1. Admittedly I don't often ride the Danshui Line north of Taipei Main during rush hour, but based on everything I've read and seen it's not actually at capacity. For one thing, last I checked Danshui Line headways go no lower than 3 minutes, compared to 2 min 5 sec on the Bannan Line, which at least suggests the MRT does not view crowding on the Danshui Line as being especially severe. There is almost certainly spare capacity north of Minquan W. Rd., seeing as more passengers board trains there and at Shuanglian and Zhongshan as they head south, and vice versa for those heading north. In my experience only the Bannan and Wenhu Lines are crowded to the point that passengers have to wait for a train to pass before they can get on. If I get a chance I'll take a trip up the Danshui Line during rush hour to take another look. The Zhonghe-Xinlu Line however certainly does not come close to full capacity, even at rush hour.
      As for stations, compared to what I've seen in New York or Beijing, Taipei's transfer stations are certainly not at the point of being dangerously overcrowded, though Zhongxiao Fuxing does feel close. Zhongxiao Xinsheng can be annoying, but the crowds usually manage to keep moving and there's usually enough space for people to move even on the narrower sections of the platform. If Zhongxiao Xinsheng does get dangerously overcrowded, perhaps the MRT could consider forcing passengers transferring from the Bannan Line to the Zhonghe-Xinlu Line to go to the mezzanine level first, and leave the direct stairways between the two platforms for passengers using the Zhonghe-Xinlu line. Or maybe there are other crowd control measures they could use. Opening the Songshan Line and cutting headways on the Xinyi Line will probably also help at both those stations.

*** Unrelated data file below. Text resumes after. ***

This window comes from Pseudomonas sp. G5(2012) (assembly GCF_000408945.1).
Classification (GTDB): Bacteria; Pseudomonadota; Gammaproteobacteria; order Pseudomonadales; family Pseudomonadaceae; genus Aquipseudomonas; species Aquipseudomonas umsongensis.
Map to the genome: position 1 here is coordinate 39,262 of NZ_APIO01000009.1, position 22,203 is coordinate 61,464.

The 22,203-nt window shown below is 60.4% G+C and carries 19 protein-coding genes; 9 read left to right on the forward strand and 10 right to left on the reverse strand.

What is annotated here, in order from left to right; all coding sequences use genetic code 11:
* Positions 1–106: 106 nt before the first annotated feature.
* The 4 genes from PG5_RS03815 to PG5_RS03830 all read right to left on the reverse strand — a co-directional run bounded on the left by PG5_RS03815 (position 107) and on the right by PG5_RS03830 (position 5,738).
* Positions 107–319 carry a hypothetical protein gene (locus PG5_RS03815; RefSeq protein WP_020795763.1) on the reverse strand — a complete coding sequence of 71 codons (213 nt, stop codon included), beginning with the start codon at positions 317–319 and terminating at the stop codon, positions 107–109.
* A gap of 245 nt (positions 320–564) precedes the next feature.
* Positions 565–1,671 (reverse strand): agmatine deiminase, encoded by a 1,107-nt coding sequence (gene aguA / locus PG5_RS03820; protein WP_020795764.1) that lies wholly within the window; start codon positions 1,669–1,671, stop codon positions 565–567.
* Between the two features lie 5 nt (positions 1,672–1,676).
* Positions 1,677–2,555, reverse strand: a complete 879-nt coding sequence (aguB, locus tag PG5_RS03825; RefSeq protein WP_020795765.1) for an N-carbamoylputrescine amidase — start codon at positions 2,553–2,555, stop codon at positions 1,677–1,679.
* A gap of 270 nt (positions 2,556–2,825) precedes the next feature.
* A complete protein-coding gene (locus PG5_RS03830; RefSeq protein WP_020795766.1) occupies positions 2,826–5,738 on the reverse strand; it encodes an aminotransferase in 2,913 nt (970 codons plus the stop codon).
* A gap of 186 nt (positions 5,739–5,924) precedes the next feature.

Crowding is uncomfortable and we don't want too much of it, but we also want the MRT to be well-used so it can cover the cost of construction and operation, and because that means fewer people are driving. It would be nice if ridership could be more evenly spread out throughout the system, but that isn't how human transportation works. Less crowding means the MRT is less able to support itself and it suggests economic decline causing fewer trips, or passengers switching to driving. I don't think it's a huge issue that the Muzha Line is losing passengers since it's very overcrowded and presumably can't fit more capacity (at the moment anyway), but AFAIK the Danshui Line can handle more trains, so I'd prefer to see its ridership remain steady, if not increase.
      As for cyclists, I don't think it's a big deal if they can't fit on the MRT, since they take up more space than regular passengers. If we have to choose between one bicyclist taking the MRT and two or three pedestrians, we should choose the latter, while accommodating the former when space allows. With the disabled, I think it depends- it might make more sense for the government to provide different transportation (subsidized taxis, on-demand bus service), but if the MRT is the best choice then perhaps room should be left aside, if crowding is indeed a problem.
      Songshan Line aside, I doubt the upcoming extensions will help much. The Circular Line is far from the most crowded sections of the MRT, and the Wanda-Zhonghe and Airport Lines will probably bring more passengers to the Danshui and Bannan Lines rather than relieve crowding. If crowding is still a problem on the Bannan Line after the Songshan and Xinyi Lines have opened a line under Ren'ai Rd. will probably be the best way to relieve it.